A network that covers a broad area (i.e., any telecommunications network that links across metropolitan, regional, national or international boundaries) using leased telecommunication lines. Related terms for other types of networks are personal area networks (PANs), local area networks(LANs), campus area networks (CANs), or metropolitan area networks (MANs) which are usually limited to a room, building, campus or specific metropolitan area (e.g., a city) respectively. If you have a large campus network using routers and dynamic routing protocols and an internal infrastructure, you do not necessarily have a WAN. A wide area network (WAN) is a computer network that spans a relatively large geographical area. If your network uses a network infrastructure that is owned by your service provider, implementing WAN technologies, you have a WAN. Computers connected to a wide-area network are often connected through public networks, such as the telephone system.
The distinguishing features of a WAN:
Sending data long distances
Although distance is not a true criterion for determining whether your network is a WAN, most WANs do span a great distance, and the technologies used in the WAN depend a great deal on the distances involved. If your WAN spans only a single city, across town is a long way; nevertheless, your carrier may choose different technologies for that distance than they would if your network spanned a state, country, or continent. Although long distances are not criteria for defining a WAN, commonly, WANs do span substantial distances.
Implementing routing protocols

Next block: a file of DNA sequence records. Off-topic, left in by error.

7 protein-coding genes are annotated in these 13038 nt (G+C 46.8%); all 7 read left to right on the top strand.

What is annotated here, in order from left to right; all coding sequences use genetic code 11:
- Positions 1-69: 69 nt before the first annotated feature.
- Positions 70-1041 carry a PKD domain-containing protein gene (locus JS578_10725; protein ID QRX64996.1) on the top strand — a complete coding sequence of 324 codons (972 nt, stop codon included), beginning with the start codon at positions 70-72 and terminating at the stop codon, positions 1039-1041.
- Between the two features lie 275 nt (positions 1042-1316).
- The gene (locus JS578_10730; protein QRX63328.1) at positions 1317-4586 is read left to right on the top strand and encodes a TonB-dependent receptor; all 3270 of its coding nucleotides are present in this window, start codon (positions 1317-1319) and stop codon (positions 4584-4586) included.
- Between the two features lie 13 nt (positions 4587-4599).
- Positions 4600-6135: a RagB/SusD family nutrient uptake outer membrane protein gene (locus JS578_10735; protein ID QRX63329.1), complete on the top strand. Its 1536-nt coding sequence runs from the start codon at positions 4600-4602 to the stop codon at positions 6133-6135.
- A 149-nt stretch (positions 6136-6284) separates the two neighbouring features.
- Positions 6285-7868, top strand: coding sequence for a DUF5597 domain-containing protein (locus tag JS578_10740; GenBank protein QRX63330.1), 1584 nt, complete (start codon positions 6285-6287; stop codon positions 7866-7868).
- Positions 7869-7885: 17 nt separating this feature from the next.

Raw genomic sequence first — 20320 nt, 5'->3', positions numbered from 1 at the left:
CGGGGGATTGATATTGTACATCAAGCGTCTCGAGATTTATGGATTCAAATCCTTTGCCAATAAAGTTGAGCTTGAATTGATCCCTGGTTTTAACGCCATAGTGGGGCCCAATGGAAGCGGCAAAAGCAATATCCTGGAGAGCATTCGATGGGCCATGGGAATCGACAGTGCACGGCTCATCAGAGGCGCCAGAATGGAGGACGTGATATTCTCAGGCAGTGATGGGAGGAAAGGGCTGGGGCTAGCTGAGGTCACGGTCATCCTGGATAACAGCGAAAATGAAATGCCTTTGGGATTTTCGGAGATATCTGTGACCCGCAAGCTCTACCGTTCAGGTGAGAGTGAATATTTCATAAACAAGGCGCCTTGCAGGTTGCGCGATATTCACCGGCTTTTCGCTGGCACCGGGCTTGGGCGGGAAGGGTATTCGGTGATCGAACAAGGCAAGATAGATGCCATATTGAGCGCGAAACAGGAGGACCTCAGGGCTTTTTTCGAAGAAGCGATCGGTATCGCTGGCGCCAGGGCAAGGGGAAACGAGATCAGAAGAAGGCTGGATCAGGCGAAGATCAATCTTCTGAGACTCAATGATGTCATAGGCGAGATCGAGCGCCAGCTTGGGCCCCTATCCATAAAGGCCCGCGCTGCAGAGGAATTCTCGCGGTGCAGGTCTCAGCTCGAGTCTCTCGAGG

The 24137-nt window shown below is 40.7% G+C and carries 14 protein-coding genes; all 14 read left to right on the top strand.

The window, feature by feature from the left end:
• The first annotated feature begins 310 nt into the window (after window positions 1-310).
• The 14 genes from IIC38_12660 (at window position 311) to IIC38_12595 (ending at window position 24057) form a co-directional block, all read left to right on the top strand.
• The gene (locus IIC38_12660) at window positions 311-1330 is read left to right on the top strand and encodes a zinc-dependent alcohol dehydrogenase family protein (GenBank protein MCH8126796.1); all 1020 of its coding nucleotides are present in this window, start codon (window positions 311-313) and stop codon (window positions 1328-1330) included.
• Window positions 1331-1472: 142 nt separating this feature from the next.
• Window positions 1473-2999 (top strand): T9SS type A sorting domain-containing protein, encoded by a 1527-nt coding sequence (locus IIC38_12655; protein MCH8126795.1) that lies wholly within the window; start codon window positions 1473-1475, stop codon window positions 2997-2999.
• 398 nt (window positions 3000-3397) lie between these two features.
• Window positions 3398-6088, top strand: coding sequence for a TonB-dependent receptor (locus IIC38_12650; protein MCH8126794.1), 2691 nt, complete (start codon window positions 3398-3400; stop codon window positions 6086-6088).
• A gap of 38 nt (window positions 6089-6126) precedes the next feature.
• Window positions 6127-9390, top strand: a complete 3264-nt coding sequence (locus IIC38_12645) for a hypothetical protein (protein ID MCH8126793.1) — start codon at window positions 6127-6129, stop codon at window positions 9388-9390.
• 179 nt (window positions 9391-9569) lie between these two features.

Routing protocols are also not true criteria for a WAN definition. A WAN can either use manual routing or implement a routing protocol such as RIP or EIRGP. Although larger, more complex networks like a national WAN may be easier to manage when implementing a routing protocol, their use does not dictate that you have a WAN. A large corporation could have a single (but large) building or a campus of several buildings that causes the network to have several routers. To make life easier on the routing front, you could choose to implement one of the many available routing protocols. So, although most WAN environments make use of routing protocols, not all networks that implement routing protocols are necessarily WANs.
Using carrier equipment
Means the equipment from your telephone company that allows you to connect your network to the backbone of its network. These network connections can be digital subscriber line (DSL), frame relay, fiber optic, broadband cable, or another technology used by your telephone company or network provider. This component really turns a network into a WAN, allowing your traffic to travel between your locations while traversing another provider’s network, mainly your ISP or telephone company. In some cases, this traffic may cross several providers’ networks. If you are connecting two offices and they are in different countries, you may be crossing networks owned by a regional provider, which connects to a national provider and then crosses borders and travels across the other national provider to another regional provider before finally reaching your other branch office location. It is this use of other people’s networks that really defines use of a large LAN versus a WAN (LANs are covered in the next section). So, a WAN is not related to the size of your network, or to your choice of routing protocols, or to any other factors.
However, in terms of the application of computer networking protocols and concepts, it may be best to view WANs as computer networking technologies used to transmit data over long distances, and between different LANs, MANs and other localised computer networking architectures. This distinction stems from the fact that common LAN technologies operating at Layer 1/2 (such as the forms of Ethernet or Wifi) are often geared towards physically localised networks, and thus cannot transmit data over tens, hundreds or even thousands of miles or kilometres. This could be to facilitate higher bandwidth applications, or provide better functionality for users in the CAN. A CAN, for example, may have a localised backbone of a WAN technology, which connects different LANs within a campus. The textbook definition of a WAN is a computer network spanning regions, countries, or even the world.